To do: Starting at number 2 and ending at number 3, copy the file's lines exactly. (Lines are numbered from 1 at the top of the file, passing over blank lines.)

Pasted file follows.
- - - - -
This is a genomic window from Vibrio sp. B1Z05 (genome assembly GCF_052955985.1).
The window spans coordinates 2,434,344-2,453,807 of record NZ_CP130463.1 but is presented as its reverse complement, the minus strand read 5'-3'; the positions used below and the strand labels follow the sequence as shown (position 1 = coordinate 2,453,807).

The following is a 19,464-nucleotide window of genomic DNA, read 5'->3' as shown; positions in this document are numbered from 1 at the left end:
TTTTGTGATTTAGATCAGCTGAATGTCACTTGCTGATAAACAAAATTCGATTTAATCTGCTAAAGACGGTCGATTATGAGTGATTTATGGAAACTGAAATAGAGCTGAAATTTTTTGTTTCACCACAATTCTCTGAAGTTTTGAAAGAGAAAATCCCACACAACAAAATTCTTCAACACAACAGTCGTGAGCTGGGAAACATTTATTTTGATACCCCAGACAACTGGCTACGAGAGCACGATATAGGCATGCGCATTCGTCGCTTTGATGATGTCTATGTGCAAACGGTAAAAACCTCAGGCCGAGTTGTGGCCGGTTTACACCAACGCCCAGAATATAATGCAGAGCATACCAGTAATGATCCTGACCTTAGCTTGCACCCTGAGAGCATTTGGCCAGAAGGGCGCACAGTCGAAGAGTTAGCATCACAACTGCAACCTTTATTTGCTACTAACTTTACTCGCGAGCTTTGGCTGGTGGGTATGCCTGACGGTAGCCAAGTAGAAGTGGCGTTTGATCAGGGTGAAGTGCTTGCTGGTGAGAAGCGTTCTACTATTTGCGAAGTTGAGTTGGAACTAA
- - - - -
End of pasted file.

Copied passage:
The window spans coordinates 2,434,344-2,453,807 of record NZ_CP130463.1 but is presented as its reverse complement, the minus strand read 5'-3'; the positions used below and the strand labels follow the sequence as shown (position 1 = coordinate 2,453,807).

The following is a 19,464-nucleotide window of genomic DNA, read 5'->3' as shown; positions in this document are numbered from 1 at the left end: